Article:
leave your atheism in the cloakroom
- Fact: Australia’s new Prime Minister Julia Gillard is an avowed atheist.
- Fact: Archbishop Barry Hickey of Perth has observed that Christian voters might be uncomfortable with atheist leadership.
- Fact: Liberal columnists have charged Archbishop Hickey with intolerance, apparently because he committed the unpardonable offense of taking Gillard’s public statements seriously.
Now comes Michael Mullins, editor of Eureka Street, who teaches media ethics and therefore knows how to take a balanced view. He is not uncritical of the archbishop, but he finds fault with Gillard as well.
Indeed it could have been a mistake for Gillard to 'declare' her atheism, almost as if she was giving witness to a firmly held religious belief. Atheism signifies a lack of belief. There is not a lot that can be said about it without running the risk of it becoming a belief and its believers adopting the religious posturing many atheists abhor.
Not exactly. It is agnosticism rather than atheism that signifies a lack of belief. An agnostic admits that he doesn’t know whether or not there is a God. An atheist is someone who positively believes in a negative proposition. Since it is logically impossible to prove that negative, atheism is perforce a system of belief.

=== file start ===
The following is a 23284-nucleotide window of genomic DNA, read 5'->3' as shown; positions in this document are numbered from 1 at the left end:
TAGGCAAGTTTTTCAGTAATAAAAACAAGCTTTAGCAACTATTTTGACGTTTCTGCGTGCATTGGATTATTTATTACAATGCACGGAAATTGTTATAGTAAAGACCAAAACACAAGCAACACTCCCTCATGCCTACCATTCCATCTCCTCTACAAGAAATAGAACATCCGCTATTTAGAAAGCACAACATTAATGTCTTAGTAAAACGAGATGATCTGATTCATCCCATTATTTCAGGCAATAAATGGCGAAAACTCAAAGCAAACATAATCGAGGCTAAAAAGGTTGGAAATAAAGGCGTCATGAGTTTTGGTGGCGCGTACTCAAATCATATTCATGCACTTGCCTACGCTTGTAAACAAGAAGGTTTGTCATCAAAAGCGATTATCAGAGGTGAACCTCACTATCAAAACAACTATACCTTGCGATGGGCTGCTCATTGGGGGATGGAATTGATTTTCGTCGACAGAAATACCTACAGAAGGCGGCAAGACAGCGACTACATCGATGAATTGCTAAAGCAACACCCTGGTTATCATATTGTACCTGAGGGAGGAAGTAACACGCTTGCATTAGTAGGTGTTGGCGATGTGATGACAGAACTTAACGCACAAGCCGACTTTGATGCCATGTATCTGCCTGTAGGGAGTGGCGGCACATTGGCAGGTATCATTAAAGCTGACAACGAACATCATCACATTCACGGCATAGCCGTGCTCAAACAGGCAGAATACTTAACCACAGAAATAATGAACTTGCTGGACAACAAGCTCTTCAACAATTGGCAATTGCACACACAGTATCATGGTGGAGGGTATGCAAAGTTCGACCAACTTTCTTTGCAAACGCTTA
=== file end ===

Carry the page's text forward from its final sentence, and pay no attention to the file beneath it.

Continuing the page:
Mullins concludes his analysis by suggesting that Gillard might have been wiser to adopt a different approach “by declaring candidates' religious views a private matter that should not distract from voters' judgment of their competence and policies.” Which is, mutatis mutandis, what JFK told the Protestant ministers in Houston.
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Posted by: rpp -
Aug. 03, 2010 6:38 PM ET USA
As a former atheist, I concur with Diogenes that atheism is indeed a system of belief. Furthermore, many atheist do engage in the the very "religious posturing" they abhor. Take, for example, the atheists demanding that anything that contradicts their religious belief be hidden from society, like "In God we Trust" on American currency.